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16 October 2014

Arnish Lighthouse


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Energy

Today's news on the renewable energy front is the reduction by Lewis Windpower (the company that wants to build the North Lewis Windfarm) in the number of windturbines for its project from 234 to 190. New technology has come on the market which makes the turbines more efficient. When I was in the Council Chambers on Monday, I saw the maps which showed the intended location of the towers. I know the Lewis moors quite well, and was shocked. My picture on the "Windfarms Revisited" post should have given an idea of the size of the things. I was equally dumbstruck by the assertion of the LWP representative, being quizzed by MSPs, that the "footprint" of the turbines on the ground will only be small. Rarely heard such a misrepresentation of the facts. A network of access roads is required to the towers for purposes of maintenance over their 25 year lifespan. That won't have an environmental impact, will it? A huge amount of peat will have to be dug out for each turbine, and that won't disturb the balance of the peat will it?

The Factor for the Stornoway Trust expressed hope that the reduction in the numbers of turbines would make the project more attractive for a larger number of people. Methinks not. Less unacceptable, perhaps.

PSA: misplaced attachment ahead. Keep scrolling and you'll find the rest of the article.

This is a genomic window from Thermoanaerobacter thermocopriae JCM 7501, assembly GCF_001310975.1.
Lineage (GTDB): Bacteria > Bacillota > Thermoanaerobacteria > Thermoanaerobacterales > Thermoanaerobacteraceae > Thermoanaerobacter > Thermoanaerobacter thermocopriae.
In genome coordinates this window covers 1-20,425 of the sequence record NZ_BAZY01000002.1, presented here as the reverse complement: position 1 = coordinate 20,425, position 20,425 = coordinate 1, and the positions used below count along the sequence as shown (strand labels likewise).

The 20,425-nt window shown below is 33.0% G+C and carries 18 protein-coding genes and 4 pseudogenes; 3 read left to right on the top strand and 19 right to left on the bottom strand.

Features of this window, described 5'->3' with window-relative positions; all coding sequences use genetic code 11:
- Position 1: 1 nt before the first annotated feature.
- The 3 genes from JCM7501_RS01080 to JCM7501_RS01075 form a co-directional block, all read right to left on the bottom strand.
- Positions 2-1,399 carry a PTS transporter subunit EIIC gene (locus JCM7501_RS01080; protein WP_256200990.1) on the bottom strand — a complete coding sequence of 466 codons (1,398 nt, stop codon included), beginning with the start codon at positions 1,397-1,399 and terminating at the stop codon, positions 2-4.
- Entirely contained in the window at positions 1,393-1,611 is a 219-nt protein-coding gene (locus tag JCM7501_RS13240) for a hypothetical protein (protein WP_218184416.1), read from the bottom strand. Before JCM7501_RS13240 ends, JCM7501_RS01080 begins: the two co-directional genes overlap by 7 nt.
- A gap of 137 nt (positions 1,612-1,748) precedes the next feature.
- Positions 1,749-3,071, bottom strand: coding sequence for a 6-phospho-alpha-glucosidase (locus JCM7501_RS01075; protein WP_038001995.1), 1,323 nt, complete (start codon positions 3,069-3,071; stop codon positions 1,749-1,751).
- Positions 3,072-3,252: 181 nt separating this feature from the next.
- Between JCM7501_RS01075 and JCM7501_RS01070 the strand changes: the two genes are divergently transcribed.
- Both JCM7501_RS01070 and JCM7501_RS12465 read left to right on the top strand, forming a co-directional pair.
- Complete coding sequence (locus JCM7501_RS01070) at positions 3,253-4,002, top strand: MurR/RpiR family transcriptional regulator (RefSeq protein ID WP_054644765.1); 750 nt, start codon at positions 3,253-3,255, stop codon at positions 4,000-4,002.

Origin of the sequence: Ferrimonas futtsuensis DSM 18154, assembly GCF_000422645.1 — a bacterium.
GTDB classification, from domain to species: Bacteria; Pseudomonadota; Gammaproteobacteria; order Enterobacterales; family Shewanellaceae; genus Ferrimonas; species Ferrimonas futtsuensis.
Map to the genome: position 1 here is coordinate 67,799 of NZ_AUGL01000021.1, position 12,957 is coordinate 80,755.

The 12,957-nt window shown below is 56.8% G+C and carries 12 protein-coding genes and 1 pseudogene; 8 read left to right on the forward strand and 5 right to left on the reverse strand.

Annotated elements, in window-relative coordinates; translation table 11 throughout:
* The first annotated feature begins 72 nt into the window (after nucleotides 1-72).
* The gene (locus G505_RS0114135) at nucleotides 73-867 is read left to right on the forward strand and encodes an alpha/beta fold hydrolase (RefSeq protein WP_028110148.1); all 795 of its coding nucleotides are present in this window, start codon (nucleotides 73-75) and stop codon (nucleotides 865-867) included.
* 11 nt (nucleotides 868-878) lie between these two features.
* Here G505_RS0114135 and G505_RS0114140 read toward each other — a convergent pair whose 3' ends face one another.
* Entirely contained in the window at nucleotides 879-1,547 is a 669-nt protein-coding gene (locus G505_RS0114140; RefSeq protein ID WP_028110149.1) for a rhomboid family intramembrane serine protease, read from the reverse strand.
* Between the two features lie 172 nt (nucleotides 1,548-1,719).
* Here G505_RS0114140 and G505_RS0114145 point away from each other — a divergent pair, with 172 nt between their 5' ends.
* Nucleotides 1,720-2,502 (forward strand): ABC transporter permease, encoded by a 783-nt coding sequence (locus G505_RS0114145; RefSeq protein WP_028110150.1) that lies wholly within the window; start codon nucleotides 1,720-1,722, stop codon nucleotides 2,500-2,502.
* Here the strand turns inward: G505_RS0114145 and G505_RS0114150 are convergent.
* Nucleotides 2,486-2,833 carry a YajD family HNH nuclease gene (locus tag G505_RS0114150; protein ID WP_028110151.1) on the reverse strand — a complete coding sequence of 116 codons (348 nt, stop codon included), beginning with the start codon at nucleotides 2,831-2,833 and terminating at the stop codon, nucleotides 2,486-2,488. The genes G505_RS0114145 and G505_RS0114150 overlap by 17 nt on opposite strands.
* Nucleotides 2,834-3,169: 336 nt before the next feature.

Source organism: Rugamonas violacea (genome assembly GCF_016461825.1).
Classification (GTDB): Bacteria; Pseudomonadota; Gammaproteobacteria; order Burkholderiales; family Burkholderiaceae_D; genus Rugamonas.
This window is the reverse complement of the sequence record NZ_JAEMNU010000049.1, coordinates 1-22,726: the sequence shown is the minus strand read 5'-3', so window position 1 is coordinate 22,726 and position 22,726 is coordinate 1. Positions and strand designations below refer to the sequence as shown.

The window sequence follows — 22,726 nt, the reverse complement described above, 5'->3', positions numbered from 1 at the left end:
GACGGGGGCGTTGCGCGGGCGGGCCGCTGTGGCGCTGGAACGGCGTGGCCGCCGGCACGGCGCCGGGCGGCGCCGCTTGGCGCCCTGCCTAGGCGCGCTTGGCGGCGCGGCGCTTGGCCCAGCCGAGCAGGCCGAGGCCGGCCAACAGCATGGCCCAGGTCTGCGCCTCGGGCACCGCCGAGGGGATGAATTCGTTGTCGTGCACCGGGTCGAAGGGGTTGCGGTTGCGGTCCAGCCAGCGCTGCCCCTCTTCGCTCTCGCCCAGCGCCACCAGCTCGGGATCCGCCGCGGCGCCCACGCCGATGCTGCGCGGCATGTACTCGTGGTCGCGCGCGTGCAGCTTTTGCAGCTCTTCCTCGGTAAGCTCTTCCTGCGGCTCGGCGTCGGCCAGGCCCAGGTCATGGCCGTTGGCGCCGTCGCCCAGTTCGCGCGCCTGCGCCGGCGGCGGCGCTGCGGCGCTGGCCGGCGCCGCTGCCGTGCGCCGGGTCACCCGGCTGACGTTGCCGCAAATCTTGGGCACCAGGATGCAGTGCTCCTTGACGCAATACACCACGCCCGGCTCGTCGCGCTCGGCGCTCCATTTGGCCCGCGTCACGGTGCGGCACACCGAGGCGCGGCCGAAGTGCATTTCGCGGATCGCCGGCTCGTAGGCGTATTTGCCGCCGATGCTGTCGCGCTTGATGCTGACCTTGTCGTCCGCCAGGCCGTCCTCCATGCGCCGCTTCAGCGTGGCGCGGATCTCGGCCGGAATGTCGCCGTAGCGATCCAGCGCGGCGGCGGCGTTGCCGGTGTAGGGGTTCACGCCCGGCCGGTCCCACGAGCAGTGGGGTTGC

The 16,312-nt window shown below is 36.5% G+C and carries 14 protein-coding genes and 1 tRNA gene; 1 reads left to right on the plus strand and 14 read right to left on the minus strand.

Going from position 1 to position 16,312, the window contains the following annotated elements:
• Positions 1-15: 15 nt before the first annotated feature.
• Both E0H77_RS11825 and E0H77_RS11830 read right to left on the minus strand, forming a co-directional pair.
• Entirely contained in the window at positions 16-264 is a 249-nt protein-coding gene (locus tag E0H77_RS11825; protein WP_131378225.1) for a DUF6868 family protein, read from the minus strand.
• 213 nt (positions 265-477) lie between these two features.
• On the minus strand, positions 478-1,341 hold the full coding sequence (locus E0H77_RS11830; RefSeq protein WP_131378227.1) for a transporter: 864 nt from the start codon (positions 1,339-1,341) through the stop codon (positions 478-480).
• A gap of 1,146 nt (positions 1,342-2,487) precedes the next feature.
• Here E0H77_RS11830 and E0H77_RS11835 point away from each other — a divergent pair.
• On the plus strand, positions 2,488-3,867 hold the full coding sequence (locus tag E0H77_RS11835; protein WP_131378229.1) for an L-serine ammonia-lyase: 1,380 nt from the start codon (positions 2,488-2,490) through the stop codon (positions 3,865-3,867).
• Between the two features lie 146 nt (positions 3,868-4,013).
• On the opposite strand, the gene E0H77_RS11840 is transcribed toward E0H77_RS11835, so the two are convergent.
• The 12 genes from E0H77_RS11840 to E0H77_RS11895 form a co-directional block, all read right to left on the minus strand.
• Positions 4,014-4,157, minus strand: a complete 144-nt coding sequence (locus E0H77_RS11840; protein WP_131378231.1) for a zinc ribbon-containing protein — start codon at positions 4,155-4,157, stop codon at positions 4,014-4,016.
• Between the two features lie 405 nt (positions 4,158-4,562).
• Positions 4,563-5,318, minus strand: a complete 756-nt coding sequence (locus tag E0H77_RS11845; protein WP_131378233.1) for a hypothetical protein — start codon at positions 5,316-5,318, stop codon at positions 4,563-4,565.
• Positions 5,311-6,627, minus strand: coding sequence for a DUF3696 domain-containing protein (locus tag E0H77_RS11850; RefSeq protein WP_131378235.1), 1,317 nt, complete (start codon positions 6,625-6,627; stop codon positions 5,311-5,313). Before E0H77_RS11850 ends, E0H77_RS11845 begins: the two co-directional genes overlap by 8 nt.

It's not just the environmental impact that places me in the opposition camp to the Lewis Windfarm. On the policy side of things, I feel that too much of an emphasis has been placed on wind energy. Tidal and wavepower should have a far larger place in the total energy picture. The Prime Minister's idea that nuclear energy should have a new place in the provision of energy to the UK is ludicrous. The issue of waste disposal has not been properly addressed; today, official policy was announced that nuclear waste would be dumped in a hole in the ground. Two of those holes could be located in the islands of Fuday and Sandray, to the north and south of Barra respectively. Not acceptable.

We'll have to await the Scottish Executive's decision on the Lewis Windfarms.
Posted on Arnish Lighthouse at 21:42

Comments